Read on to learn how to identify reverse sneezing, what causes it, and how to tell the difference between a harmless reverse sneeze and something else.
What is reverse sneezing?
A reverse sneeze is pretty much what it sounds like: a sneeze that happens in reverse! The above video is a good example of what it looks and sounds like.
In a regular sneeze, air is rapidly pushed out through the nose. In a reverse sneeze, air is rapidly, and noisily, pulled in through the nose. It occurs in spasms lasting anywhere from a few seconds up to a minute and sounds like snorting, snuffling, and even gagging. See the above video for an example.
Because of the sounds their dogs make while reverse sneezing, many people mistakenly think their dog is choking. However, a reverse sneeze is almost as normal and harmless as a regular sneeze.
There’s no single cause for a reverse sneeze. Like regular sneezing, it’s often triggered by an irritation or inflammation in the nose, throat, or sinuses. It often occurs when dogs wake up from a nap, or after eating, when their breathing pattern may have rapidly changed. It’s also caused by irritants in the airway—anything from dust to an inhaled hair!
Some dogs experience more frequent reverse sneezing in springtime when the air is full of pollen and other allergens. Others reverse sneeze more in the winter, when sudden temperature changes between outdoors and indoors cause the nasal passages to contract.
Another common cause of reverse sneezing is pressure on the throat and neck. A too-tight collar, or straining against the leash, can irritate the throat and lead to a reverse sneeze. That’s just one more reason to consider a harness for your dog.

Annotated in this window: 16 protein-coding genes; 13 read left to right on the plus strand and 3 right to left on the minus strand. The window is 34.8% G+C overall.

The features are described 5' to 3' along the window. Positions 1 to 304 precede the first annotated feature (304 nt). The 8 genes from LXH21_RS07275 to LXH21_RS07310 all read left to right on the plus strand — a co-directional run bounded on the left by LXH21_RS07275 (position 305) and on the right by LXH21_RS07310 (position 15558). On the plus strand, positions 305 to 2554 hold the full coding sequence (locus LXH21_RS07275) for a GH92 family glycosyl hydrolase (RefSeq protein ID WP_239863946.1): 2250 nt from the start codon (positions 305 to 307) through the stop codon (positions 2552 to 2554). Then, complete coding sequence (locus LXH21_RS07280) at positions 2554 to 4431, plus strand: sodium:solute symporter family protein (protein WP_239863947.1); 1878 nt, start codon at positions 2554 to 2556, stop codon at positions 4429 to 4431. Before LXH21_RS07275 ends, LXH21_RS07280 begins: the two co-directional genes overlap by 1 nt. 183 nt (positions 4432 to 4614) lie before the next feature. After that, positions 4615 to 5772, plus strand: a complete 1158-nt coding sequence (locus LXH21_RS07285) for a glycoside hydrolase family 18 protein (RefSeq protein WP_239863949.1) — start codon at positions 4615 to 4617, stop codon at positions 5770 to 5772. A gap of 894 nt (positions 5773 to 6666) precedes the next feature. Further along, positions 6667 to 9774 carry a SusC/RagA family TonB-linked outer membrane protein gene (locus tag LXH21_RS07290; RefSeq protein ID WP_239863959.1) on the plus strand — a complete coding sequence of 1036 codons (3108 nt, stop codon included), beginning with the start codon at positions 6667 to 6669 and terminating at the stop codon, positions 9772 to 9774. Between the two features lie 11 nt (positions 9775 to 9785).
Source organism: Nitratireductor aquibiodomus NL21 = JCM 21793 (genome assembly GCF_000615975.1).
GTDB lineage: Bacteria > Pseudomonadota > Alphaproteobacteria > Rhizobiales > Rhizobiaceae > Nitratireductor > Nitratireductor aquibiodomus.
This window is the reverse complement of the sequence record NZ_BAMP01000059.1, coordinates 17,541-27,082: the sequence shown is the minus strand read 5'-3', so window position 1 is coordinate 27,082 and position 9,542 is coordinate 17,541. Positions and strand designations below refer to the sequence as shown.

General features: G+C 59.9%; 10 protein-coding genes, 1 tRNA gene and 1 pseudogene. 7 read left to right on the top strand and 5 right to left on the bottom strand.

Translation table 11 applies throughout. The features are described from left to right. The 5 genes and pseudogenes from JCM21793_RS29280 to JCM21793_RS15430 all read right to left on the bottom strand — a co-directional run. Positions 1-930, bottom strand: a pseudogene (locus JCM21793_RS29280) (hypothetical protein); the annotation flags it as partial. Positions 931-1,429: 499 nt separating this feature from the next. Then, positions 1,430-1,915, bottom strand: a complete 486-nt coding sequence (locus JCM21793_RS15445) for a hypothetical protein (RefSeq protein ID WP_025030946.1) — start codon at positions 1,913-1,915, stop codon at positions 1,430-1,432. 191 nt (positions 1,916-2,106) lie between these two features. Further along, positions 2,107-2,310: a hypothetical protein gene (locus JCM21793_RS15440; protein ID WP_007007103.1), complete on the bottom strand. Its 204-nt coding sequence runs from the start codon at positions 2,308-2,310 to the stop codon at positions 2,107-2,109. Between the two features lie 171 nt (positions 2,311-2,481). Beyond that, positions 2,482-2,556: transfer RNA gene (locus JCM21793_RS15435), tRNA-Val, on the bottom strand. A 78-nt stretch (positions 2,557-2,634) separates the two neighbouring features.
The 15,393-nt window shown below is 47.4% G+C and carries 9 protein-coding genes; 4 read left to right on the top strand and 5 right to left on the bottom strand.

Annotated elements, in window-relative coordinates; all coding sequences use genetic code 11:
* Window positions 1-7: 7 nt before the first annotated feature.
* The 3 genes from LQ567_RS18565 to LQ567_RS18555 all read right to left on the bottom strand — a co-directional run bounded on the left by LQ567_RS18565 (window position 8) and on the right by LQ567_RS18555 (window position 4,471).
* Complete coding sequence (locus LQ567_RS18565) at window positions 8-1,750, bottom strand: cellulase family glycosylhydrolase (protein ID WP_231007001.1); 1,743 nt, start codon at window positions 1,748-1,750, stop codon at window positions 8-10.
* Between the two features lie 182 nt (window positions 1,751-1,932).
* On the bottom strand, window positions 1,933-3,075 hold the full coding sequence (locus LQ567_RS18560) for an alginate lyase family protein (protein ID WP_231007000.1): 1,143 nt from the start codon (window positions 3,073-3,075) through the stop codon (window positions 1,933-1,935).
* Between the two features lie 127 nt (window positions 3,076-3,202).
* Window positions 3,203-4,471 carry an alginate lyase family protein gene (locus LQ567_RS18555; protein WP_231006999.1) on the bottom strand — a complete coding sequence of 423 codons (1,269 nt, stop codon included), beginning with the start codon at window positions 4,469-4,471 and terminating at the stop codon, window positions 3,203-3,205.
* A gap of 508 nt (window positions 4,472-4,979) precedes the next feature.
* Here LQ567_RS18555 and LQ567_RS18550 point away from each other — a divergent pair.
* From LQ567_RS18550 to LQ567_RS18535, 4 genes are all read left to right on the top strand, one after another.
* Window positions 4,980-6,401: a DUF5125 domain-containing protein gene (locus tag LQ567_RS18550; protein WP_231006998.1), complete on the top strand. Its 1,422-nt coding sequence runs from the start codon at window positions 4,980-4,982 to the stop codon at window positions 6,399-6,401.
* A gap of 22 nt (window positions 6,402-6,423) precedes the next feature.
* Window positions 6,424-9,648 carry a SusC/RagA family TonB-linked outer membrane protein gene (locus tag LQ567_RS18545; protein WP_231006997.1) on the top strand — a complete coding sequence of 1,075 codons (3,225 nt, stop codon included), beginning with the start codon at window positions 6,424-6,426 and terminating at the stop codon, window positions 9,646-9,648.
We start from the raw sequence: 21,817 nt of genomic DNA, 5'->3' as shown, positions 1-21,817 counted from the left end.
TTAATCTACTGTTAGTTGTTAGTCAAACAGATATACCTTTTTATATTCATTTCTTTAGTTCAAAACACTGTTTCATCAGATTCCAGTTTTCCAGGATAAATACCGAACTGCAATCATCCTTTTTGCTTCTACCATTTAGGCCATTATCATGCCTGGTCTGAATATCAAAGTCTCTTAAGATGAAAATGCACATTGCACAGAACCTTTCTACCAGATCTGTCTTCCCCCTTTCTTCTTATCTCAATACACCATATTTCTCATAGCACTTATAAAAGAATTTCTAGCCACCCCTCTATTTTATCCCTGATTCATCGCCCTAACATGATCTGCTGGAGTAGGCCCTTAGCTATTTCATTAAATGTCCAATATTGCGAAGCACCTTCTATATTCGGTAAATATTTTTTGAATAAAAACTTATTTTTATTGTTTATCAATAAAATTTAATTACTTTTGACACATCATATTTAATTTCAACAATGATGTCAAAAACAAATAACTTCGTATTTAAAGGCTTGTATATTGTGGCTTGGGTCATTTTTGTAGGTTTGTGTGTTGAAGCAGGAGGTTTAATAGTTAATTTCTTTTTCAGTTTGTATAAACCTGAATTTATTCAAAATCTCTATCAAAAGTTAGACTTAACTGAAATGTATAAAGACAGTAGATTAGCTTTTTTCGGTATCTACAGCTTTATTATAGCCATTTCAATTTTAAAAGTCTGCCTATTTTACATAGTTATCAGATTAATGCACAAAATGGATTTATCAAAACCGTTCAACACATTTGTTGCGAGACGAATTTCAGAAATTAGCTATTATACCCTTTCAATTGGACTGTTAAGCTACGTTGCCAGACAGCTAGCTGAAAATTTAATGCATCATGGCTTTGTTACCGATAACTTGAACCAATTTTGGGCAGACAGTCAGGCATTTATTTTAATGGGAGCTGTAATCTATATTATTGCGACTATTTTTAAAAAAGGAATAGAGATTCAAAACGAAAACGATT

Finally, some dogs reverse sneeze after exercise, or when they’re overexcited. This is particularly common among brachycephalic, or short-nosed, breeds like pugs and bulldogs. When they get worked up, they may inhale their elongated soft palates into the throat, triggering an episode of reverse sneezing.
Reverse sneezing is super-common, and it won’t hurt your dog. However, some dogs become anxious during a reverse sneezing episode, and a lengthy episode may be uncomfortable.
You can help your dog recover from a reverse sneezing episode by remaining calm yourself. If you get anxious, your dog’s anxiety will increase, too. So, stay calm, and show your dog there’s nothing to panic about.
If your dog is experiencing a particularly long episode of reverse sneezing, you may be able to ease or end the episode by:
Gently massaging your dog’s throat
Briefly covering their nostrils, which will cause them to swallow and potentially stop sneezing
Depressing their tongue with your hand to help open airways
Some vets suggest gently blowing in your dog’s face
In the vast majority of cases, there’s no need to intervene. Reverse sneezing doesn’t last long, and your dog will be perfectly normal after it stops.
When you should go to the vet
As mentioned, reverse sneezing rarely requires veterinary treatment. As soon as the sneezing episode stops, the situation is resolved. However, if episodes increase in frequency or duration, you should call the vet just in case. You should also seek treatment if your dog’s reverse sneezing is accompanied by other respiratory symptoms or if they have any unusual discharge from their nose.Occasionally, chronic reverse sneezing can be a symptom of more serious issues. These include nasal mites, foreign objects in the airway, respiratory infections, and tracheal collapse. If you’re concerned about the intensity of your dog’s reverse sneezing, take a video to show the vet. They’ll be able to determine potential causes.Most dogs experience episodes of reverse sneezing at some point in their lives. For the vast majority of dogs, it’s a common, temporary, harmless reaction with no lasting aftereffects. Of course, it still sounds unsettling to our human ears! But now that you know what reverse sneezing is, you’ll be less likely to make an unnecessary vet visit.